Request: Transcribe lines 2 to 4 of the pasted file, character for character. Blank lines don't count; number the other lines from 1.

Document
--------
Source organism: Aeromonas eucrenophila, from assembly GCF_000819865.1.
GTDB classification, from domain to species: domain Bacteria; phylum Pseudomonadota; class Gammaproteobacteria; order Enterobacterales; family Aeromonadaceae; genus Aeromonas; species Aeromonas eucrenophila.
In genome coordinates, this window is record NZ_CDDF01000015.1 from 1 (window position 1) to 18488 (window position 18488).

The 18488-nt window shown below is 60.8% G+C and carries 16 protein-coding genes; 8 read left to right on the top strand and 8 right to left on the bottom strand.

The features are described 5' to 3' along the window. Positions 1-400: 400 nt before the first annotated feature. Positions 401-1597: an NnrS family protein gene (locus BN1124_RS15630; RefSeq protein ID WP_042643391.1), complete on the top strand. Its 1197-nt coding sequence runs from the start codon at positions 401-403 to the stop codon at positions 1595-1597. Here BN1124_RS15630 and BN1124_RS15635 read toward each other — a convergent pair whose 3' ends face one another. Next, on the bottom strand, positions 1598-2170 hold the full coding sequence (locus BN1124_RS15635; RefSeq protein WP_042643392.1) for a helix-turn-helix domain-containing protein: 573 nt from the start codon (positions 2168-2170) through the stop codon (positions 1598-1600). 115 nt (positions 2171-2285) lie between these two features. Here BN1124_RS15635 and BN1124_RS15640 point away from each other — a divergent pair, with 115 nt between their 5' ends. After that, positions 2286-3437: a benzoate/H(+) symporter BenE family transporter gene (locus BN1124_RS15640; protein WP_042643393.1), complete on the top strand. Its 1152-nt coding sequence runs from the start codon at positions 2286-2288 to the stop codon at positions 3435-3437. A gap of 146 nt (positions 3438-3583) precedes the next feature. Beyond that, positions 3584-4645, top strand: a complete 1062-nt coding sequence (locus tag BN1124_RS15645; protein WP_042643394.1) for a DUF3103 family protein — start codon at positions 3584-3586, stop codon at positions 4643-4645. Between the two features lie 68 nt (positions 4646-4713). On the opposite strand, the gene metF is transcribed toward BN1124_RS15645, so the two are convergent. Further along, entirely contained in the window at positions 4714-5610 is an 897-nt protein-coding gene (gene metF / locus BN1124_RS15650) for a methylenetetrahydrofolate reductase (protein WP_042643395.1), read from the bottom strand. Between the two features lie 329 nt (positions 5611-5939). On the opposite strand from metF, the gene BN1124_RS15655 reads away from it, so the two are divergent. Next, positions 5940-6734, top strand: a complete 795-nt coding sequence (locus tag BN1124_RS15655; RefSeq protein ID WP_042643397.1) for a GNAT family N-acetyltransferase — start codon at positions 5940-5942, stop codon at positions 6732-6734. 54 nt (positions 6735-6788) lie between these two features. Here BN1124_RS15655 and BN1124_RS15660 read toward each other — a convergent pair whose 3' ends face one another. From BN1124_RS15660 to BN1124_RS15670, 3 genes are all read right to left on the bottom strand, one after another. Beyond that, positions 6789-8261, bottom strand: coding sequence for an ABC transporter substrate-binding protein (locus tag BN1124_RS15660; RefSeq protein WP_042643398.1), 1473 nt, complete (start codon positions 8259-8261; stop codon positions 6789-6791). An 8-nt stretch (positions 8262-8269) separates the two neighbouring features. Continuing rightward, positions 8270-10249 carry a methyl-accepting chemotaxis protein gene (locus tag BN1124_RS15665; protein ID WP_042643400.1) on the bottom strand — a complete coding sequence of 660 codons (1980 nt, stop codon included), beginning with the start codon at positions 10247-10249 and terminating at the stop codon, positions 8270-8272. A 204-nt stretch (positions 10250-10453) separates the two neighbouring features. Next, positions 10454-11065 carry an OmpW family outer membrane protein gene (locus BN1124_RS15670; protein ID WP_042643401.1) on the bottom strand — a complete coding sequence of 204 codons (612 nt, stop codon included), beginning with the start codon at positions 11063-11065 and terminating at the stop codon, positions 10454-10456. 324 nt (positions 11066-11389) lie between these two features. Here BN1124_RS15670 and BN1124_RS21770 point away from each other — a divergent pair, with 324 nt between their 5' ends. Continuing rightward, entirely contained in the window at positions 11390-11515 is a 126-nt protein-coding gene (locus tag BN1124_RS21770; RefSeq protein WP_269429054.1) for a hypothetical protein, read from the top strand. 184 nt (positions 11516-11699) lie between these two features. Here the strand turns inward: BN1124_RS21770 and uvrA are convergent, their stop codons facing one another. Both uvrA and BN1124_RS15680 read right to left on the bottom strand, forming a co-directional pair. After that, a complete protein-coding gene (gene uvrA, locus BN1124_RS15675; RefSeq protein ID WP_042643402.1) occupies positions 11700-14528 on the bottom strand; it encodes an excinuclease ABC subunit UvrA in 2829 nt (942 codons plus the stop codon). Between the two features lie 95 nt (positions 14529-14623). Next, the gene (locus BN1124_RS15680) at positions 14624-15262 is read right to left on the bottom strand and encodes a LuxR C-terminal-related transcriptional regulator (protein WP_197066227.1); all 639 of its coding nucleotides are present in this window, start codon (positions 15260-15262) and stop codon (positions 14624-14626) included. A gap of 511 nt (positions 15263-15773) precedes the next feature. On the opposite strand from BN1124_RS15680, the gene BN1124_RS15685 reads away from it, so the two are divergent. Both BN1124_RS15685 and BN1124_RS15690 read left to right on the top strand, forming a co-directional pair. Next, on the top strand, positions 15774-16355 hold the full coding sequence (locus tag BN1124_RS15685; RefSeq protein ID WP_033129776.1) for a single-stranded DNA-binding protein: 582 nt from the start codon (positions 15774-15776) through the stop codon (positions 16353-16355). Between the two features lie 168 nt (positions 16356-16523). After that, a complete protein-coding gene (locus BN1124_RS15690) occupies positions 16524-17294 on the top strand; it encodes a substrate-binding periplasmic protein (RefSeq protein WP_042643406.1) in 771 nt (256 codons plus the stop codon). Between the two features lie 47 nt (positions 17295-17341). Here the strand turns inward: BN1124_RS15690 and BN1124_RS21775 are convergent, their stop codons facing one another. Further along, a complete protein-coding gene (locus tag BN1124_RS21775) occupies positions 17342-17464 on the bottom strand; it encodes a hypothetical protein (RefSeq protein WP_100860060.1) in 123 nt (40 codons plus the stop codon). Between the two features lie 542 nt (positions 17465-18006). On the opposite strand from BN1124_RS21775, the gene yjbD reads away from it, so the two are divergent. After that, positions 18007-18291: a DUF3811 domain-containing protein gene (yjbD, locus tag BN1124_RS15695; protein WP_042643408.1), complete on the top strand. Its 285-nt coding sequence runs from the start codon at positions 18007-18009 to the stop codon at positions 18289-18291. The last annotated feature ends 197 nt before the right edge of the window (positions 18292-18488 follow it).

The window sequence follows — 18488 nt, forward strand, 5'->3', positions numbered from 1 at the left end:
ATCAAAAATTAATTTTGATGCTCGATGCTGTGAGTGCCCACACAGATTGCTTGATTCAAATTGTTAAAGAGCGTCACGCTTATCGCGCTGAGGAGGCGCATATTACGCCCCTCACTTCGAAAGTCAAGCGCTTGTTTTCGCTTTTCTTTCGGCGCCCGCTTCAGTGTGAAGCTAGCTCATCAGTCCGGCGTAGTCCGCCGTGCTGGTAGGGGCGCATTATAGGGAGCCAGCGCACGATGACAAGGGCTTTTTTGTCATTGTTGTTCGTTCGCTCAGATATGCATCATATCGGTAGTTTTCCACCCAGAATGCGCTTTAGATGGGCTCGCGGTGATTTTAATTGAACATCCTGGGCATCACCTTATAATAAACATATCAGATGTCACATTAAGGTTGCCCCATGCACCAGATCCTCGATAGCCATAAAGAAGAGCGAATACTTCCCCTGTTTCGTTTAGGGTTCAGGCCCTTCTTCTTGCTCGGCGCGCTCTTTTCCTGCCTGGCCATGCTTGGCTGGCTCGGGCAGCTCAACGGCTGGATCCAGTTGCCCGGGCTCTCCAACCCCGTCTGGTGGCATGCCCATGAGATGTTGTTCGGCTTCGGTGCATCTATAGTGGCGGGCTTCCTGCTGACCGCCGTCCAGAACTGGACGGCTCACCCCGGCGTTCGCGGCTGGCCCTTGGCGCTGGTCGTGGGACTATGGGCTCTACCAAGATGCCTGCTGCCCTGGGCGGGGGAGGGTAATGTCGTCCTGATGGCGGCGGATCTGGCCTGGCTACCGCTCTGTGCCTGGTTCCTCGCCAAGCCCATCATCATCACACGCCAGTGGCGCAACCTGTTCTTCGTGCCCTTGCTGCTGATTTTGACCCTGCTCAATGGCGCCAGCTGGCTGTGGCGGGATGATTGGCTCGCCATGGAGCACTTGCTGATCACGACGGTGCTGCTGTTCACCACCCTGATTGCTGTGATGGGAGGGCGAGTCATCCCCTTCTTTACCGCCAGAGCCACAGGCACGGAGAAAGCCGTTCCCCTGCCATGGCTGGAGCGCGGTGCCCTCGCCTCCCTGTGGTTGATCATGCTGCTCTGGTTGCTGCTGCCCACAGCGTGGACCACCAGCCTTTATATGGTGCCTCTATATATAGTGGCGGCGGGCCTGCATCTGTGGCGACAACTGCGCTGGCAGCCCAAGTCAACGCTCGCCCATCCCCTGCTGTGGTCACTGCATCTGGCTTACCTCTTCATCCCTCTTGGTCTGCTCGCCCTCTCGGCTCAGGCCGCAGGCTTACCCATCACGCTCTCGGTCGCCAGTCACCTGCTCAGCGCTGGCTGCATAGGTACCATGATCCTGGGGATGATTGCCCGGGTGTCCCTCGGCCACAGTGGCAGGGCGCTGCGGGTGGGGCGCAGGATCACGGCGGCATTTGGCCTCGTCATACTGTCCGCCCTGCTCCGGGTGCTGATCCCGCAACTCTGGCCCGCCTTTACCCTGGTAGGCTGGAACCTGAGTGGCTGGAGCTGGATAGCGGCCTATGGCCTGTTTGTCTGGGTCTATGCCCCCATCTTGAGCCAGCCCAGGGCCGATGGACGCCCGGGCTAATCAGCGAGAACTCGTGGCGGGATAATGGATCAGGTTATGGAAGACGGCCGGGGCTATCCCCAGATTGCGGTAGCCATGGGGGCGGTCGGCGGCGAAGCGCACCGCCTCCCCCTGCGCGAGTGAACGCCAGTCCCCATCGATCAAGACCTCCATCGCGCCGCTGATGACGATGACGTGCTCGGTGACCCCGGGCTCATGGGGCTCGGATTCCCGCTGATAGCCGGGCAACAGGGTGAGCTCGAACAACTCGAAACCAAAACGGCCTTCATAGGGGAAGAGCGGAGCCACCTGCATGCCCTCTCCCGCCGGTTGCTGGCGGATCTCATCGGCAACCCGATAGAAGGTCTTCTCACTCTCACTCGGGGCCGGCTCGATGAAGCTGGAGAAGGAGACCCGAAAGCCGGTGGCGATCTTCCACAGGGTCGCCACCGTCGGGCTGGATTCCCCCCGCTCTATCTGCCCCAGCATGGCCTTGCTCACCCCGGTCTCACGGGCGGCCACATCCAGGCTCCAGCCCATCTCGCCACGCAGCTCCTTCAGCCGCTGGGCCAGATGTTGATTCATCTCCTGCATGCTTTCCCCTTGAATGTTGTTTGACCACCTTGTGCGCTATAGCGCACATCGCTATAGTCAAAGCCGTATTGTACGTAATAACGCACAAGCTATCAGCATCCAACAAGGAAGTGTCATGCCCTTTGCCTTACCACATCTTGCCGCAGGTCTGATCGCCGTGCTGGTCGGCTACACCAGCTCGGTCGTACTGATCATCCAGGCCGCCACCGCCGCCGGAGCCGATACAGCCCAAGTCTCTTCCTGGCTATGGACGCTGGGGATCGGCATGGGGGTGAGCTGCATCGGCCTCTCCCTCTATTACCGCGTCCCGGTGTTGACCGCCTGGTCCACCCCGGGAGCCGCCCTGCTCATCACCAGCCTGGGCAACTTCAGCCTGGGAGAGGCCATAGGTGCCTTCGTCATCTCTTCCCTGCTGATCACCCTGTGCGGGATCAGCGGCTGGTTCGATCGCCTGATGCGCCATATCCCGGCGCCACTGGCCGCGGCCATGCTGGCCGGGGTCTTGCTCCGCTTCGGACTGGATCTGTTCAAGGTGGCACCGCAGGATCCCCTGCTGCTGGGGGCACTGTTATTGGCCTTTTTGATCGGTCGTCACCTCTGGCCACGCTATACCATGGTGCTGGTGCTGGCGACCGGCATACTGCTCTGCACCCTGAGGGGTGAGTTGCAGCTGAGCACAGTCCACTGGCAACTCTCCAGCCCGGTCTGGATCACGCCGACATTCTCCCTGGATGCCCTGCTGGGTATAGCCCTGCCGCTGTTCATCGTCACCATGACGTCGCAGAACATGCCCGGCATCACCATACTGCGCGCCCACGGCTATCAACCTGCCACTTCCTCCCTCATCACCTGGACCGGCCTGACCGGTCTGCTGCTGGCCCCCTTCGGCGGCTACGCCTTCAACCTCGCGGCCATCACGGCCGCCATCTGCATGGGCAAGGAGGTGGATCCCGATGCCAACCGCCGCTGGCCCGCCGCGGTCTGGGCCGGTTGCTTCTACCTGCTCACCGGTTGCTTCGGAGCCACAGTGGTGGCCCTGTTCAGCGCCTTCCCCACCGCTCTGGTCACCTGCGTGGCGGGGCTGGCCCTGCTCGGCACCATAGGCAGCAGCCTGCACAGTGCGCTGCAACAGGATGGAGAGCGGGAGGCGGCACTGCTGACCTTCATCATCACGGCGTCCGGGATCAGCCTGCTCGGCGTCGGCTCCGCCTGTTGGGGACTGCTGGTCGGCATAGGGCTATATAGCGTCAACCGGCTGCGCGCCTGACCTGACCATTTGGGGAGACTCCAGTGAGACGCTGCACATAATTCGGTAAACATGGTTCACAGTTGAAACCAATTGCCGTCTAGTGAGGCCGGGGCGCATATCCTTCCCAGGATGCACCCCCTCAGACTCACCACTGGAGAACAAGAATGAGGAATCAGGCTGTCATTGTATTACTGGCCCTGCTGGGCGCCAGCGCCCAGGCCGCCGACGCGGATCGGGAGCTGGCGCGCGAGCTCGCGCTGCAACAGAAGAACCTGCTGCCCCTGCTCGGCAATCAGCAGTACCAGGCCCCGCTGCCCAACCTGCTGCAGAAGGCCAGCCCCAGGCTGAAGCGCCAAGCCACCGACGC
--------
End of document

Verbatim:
GTDB classification, from domain to species: domain Bacteria; phylum Pseudomonadota; class Gammaproteobacteria; order Enterobacterales; family Aeromonadaceae; genus Aeromonas; species Aeromonas eucrenophila.
In genome coordinates, this window is record NZ_CDDF01000015.1 from 1 (window position 1) to 18488 (window position 18488).

The 18488-nt window shown below is 60.8% G+C and carries 16 protein-coding genes; 8 read left to right on the top strand and 8 right to left on the bottom strand.